• LizEst

      I’m glad you asked this question because it puzzles others as well. Dan has a good link below that clarifies this.

  • I wish I could go! Early June is the start of the school-year here. So definitely not next year. Hopefully someday! To pray and be where our Lord, lived, worked and suffered for us. What a profound blessing!

    I’ve had such a longing to go on a pilgrimage since the priest in our parish led a pilgrimage through Europe last October. For now, I guess I’ll just strive to walk His path in my heart, even if I can’t walked the roads He journeyed on while on earth. Besides, visiting old Churches in the province last summer taught me that I don’t have to go far to find places of peace, holiness and God’s Love. 🙂

  • pmbpmb

    I have dreamed of visiting the Holy Land! Perhaps this will be my time for THE trip of a lifetime! I can’t wait to hear about more details! Was so excited to read your article!

    • We would love to have you join us!

  • Habib Karam

    Hi Fr. Dan,

    I was born and now live in Nazareth, where Jesus is my neighbor. My parish is the Church of Annunciation. I would welcome you to visit us in Nazareth and meet with you and your group to talk to you about the local Christians. If you come please plan to spend a whole day. Just to keep in mind, on Thursday nights there is always an Hour of Adoration in the Grotto of Annunciation, and on Saturday nights there is Candlelight Rosary Procession in the street around the Church. You can always join us at our Parish main Mass at 10 AM on Sundays.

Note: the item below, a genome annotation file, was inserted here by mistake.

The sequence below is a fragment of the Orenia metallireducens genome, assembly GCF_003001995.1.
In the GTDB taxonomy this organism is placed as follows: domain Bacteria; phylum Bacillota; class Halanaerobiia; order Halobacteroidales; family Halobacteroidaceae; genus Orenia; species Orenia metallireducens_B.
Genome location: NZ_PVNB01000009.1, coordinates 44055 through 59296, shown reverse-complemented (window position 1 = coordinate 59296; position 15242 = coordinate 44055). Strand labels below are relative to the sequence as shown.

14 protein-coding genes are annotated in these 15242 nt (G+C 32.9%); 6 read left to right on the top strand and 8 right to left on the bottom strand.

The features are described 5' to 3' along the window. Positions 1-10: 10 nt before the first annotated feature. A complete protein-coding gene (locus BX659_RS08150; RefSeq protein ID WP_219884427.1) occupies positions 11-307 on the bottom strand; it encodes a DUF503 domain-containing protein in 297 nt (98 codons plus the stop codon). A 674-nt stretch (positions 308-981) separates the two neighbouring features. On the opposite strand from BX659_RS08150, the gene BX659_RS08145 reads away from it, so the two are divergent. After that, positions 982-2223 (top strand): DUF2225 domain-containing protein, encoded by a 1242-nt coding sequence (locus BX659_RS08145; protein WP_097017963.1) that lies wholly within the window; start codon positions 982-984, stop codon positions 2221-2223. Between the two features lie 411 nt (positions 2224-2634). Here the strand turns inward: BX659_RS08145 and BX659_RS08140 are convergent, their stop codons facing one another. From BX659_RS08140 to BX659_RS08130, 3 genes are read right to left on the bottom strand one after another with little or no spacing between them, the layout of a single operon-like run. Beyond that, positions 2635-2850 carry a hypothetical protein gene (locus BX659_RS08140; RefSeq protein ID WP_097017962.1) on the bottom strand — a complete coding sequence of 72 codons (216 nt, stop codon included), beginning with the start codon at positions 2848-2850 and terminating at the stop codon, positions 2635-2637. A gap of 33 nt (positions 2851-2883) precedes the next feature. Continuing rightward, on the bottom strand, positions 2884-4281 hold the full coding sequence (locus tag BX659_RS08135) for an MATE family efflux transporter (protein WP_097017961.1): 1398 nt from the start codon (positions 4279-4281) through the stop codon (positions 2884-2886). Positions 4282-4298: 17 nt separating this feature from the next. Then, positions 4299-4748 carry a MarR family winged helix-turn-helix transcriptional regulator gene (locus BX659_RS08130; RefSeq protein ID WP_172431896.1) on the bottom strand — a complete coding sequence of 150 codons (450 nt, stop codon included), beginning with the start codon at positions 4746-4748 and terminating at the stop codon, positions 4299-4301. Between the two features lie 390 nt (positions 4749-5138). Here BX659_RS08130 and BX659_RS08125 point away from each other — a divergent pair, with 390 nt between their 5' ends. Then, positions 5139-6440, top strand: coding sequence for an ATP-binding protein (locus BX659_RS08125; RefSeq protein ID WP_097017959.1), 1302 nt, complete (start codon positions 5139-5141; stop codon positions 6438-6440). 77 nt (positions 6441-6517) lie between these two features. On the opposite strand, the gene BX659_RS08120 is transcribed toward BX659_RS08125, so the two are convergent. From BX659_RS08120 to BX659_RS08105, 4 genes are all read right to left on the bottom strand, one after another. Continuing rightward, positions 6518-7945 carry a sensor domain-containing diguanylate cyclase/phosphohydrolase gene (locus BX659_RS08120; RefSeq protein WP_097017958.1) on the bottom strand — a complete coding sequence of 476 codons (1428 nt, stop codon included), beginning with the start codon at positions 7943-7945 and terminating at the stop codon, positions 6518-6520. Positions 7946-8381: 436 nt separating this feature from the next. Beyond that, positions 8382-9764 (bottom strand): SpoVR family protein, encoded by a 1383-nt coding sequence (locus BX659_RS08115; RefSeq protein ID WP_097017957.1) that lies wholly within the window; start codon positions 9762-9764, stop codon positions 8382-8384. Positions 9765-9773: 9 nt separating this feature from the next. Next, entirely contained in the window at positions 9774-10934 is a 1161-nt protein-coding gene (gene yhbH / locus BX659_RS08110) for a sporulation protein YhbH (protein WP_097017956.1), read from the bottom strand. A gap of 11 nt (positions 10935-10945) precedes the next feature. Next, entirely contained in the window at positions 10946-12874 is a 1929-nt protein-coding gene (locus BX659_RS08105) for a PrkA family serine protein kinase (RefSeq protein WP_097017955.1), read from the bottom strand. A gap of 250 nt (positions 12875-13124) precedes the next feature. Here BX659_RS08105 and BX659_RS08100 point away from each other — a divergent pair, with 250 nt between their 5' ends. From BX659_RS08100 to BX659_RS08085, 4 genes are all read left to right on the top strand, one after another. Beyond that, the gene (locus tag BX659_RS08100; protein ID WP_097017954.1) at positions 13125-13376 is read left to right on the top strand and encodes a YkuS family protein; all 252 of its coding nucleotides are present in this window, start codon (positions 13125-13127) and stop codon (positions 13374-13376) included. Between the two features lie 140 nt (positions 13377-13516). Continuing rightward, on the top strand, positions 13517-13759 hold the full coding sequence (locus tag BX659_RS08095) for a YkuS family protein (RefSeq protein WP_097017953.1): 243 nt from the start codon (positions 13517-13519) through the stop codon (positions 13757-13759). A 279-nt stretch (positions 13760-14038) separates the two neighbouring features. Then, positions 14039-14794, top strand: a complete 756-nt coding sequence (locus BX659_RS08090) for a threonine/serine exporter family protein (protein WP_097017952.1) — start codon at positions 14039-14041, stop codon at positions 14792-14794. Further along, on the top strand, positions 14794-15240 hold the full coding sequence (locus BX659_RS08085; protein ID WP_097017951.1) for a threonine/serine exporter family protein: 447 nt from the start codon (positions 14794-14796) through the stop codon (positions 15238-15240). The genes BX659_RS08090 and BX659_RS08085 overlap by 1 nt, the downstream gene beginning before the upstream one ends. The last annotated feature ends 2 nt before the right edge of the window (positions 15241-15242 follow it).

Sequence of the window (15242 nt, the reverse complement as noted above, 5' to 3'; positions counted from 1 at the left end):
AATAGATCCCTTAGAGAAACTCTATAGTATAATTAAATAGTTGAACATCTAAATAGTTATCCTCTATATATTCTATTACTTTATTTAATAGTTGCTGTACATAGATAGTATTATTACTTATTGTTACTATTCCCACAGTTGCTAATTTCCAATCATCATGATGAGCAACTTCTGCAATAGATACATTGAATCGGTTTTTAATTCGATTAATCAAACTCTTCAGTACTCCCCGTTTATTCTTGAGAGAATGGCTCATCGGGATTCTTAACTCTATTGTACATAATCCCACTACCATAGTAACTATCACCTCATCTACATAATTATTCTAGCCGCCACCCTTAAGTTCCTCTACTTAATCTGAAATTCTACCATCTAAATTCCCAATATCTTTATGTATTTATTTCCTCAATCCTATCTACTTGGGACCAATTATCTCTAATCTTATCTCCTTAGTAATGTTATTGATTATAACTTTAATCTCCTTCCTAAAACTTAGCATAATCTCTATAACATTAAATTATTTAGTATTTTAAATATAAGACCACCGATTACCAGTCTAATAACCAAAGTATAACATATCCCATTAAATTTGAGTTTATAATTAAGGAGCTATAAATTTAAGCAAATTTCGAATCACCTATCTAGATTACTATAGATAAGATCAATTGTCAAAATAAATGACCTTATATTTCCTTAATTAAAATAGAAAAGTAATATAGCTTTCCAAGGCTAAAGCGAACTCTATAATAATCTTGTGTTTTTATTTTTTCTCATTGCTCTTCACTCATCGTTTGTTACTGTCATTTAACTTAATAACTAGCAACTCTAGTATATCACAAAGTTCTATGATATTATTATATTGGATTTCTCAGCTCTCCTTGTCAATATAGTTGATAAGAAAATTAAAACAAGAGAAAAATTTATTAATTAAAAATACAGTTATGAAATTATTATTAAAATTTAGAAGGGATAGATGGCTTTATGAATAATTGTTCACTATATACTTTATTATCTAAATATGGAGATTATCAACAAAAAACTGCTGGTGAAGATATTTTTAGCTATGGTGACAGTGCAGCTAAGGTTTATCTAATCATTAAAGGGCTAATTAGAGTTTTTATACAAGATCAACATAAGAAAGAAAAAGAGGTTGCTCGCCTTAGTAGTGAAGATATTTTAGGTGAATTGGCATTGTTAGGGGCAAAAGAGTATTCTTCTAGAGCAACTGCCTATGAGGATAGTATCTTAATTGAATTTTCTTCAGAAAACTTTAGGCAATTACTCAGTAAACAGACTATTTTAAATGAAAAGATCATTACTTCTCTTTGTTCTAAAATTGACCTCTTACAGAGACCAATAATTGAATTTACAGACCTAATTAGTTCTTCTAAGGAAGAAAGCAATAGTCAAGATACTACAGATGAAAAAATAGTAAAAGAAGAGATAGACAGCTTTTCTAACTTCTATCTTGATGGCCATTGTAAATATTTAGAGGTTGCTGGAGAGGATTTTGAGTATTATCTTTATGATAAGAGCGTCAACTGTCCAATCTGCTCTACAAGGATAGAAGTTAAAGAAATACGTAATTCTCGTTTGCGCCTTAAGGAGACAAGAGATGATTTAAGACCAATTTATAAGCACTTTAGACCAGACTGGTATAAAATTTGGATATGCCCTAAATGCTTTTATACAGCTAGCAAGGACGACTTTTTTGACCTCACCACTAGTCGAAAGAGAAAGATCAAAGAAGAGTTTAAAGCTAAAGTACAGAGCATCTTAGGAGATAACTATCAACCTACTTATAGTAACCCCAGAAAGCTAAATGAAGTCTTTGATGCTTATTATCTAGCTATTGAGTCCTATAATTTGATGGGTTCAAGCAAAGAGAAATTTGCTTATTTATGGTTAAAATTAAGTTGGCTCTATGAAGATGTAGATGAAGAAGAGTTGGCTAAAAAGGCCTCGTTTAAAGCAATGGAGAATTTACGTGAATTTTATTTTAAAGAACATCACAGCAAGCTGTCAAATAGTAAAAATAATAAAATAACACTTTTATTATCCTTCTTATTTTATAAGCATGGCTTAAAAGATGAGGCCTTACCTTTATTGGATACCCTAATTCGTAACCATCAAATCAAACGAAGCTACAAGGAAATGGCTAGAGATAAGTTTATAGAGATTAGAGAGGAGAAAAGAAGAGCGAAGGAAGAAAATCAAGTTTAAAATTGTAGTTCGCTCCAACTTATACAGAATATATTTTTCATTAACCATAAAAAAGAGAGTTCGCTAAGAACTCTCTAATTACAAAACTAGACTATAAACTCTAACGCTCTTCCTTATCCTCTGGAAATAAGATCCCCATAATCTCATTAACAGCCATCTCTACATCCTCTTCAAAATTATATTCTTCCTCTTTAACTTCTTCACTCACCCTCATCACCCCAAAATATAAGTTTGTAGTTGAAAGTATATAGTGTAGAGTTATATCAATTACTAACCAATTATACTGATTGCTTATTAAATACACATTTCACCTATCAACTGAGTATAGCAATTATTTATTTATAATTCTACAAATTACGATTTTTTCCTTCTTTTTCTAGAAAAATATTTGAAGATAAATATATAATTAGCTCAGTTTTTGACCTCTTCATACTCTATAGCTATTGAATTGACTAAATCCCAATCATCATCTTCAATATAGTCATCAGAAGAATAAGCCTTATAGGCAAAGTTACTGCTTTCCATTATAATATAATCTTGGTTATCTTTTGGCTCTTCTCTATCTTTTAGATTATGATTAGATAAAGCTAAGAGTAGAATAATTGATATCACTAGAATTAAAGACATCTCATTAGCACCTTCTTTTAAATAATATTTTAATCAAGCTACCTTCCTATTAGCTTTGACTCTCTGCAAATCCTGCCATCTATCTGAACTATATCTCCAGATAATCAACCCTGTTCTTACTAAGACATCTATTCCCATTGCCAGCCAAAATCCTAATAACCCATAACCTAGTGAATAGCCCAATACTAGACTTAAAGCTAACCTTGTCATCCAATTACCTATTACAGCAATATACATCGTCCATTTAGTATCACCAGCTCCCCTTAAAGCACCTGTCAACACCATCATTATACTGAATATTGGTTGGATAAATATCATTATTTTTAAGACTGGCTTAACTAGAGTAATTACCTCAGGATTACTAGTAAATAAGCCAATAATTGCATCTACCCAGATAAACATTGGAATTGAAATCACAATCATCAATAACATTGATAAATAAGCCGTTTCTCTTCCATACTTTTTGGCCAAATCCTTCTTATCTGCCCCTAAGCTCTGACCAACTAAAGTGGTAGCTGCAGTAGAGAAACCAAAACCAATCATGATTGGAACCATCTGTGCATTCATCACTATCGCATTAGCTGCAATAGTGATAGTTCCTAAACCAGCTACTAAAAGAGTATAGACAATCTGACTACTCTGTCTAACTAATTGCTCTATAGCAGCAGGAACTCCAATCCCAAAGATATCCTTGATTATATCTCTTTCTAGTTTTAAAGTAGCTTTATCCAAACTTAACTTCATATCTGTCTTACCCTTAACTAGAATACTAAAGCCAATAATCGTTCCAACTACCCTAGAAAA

• Dear Habib, your post made me smile for a number of reasons. First, my wife is very happy that I am not a priest but I do consider it a compliment. Second, I am always delighted to connect with friends from around the world and this very unique forum always brings these unexpected delights. Thank you very much for your kind invitation!

      • Habib Karam

        No worries 🙂 If you can plan the stop in Nazareth for a day with a stay over on Thursday or Saturday nights, I will be more than happy to help you plan your day in Nazareth, as most pilgrims miss some important stops.

  • Gosayna Karam

    Dear Dan,
    I second my husband’s (Habib) invitation to have you visit Nazareth and meet some of the local Christians. It will be a unique and added experience for the whole group.

    • Thank you Gosayna!

      Sent from my iPad

  • Memorial-land.com